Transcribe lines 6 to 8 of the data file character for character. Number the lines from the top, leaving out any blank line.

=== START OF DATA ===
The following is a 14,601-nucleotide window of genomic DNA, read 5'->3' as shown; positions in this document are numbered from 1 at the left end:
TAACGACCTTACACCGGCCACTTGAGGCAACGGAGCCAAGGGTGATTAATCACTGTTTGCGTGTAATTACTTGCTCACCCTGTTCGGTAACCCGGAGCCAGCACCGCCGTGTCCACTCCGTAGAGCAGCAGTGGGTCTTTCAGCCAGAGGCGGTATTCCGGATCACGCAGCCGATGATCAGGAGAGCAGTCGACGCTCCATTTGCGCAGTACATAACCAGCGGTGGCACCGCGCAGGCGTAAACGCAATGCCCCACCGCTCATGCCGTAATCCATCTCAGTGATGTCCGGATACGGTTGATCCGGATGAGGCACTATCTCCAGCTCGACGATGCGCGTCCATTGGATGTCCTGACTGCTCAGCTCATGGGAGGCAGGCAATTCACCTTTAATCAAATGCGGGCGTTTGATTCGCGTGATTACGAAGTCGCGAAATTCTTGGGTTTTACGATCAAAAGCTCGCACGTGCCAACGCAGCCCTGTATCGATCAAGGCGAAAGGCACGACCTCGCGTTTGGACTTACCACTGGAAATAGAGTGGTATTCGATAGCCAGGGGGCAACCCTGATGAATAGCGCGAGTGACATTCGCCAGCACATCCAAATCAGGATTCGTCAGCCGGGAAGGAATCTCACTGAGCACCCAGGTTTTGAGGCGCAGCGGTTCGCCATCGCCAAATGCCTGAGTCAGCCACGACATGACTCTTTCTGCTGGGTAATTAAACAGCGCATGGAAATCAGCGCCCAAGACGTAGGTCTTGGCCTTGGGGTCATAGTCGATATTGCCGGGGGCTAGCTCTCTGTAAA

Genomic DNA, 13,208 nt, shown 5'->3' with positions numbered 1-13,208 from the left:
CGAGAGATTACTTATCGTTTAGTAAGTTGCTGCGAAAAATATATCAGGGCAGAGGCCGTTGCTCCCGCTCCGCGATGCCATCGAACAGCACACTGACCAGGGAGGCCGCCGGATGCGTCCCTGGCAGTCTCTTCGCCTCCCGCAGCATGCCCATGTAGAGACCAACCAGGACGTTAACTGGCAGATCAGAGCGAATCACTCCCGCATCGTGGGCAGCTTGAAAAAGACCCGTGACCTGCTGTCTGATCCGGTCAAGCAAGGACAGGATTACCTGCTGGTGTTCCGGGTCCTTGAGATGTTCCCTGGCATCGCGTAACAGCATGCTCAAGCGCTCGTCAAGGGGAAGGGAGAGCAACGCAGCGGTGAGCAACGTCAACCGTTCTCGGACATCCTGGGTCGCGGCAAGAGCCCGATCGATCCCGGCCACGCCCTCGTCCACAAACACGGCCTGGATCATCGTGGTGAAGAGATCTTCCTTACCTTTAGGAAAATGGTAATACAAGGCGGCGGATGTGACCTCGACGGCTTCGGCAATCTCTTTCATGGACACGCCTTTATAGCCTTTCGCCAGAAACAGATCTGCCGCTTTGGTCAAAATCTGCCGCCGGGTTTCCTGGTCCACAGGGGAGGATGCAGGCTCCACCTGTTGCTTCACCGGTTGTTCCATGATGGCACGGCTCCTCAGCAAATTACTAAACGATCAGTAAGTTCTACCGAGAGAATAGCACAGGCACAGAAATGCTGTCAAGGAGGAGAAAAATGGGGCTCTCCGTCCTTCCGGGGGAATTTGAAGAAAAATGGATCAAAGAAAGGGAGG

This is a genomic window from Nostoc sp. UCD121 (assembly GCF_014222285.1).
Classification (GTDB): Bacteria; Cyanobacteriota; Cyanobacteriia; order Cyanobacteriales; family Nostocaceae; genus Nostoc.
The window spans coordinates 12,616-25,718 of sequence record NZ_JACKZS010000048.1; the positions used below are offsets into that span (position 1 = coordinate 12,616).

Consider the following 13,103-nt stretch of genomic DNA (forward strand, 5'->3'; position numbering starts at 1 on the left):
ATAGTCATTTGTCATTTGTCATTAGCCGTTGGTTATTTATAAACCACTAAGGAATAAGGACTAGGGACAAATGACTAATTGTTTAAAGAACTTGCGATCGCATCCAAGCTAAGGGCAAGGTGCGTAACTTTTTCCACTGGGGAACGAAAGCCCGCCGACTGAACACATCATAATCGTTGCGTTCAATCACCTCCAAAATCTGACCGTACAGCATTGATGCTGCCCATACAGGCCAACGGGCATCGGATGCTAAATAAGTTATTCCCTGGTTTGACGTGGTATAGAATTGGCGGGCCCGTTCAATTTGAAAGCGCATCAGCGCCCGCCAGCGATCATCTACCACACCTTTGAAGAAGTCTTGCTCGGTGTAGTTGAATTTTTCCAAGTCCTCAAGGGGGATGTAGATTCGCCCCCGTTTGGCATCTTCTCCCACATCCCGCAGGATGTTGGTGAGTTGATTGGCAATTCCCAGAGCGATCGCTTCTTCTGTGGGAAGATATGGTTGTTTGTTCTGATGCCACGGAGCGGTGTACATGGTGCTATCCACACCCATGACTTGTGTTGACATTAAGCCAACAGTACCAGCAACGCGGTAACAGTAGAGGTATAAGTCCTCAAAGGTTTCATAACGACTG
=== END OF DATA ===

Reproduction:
Classification (GTDB): Bacteria; Cyanobacteriota; Cyanobacteriia; order Cyanobacteriales; family Nostocaceae; genus Nostoc.
The window spans coordinates 12,616-25,718 of sequence record NZ_JACKZS010000048.1; the positions used below are offsets into that span (position 1 = coordinate 12,616).

Consider the following 13,103-nt stretch of genomic DNA (forward strand, 5'->3'; position numbering starts at 1 on the left):